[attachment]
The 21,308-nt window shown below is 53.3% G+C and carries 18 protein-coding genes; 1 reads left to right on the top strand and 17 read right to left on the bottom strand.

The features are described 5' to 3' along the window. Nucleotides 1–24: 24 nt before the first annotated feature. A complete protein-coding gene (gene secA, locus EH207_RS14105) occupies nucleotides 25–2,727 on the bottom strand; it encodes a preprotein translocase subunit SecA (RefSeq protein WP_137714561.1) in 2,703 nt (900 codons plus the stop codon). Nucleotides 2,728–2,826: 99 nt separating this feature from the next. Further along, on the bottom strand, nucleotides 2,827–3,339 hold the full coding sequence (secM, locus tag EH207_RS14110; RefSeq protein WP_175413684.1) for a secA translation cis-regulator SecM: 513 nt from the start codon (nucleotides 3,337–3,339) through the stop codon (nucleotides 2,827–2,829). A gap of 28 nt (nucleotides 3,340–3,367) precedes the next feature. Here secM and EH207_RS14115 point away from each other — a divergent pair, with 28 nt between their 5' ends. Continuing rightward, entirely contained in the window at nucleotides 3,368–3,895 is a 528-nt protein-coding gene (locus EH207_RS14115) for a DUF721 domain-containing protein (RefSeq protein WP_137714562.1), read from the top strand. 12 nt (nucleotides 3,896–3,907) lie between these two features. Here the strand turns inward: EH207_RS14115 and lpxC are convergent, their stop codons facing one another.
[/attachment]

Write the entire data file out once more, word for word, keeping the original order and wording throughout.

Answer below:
The 21,308-nt window shown below is 53.3% G+C and carries 18 protein-coding genes; 1 reads left to right on the top strand and 17 read right to left on the bottom strand.

The features are described 5' to 3' along the window. Nucleotides 1–24: 24 nt before the first annotated feature. A complete protein-coding gene (gene secA, locus EH207_RS14105) occupies nucleotides 25–2,727 on the bottom strand; it encodes a preprotein translocase subunit SecA (RefSeq protein WP_137714561.1) in 2,703 nt (900 codons plus the stop codon). Nucleotides 2,728–2,826: 99 nt separating this feature from the next. Further along, on the bottom strand, nucleotides 2,827–3,339 hold the full coding sequence (secM, locus tag EH207_RS14110; RefSeq protein WP_175413684.1) for a secA translation cis-regulator SecM: 513 nt from the start codon (nucleotides 3,337–3,339) through the stop codon (nucleotides 2,827–2,829). A gap of 28 nt (nucleotides 3,340–3,367) precedes the next feature. Here secM and EH207_RS14115 point away from each other — a divergent pair, with 28 nt between their 5' ends. Continuing rightward, entirely contained in the window at nucleotides 3,368–3,895 is a 528-nt protein-coding gene (locus EH207_RS14115) for a DUF721 domain-containing protein (RefSeq protein WP_137714562.1), read from the top strand. 12 nt (nucleotides 3,896–3,907) lie between these two features. Here the strand turns inward: EH207_RS14115 and lpxC are convergent, their stop codons facing one another.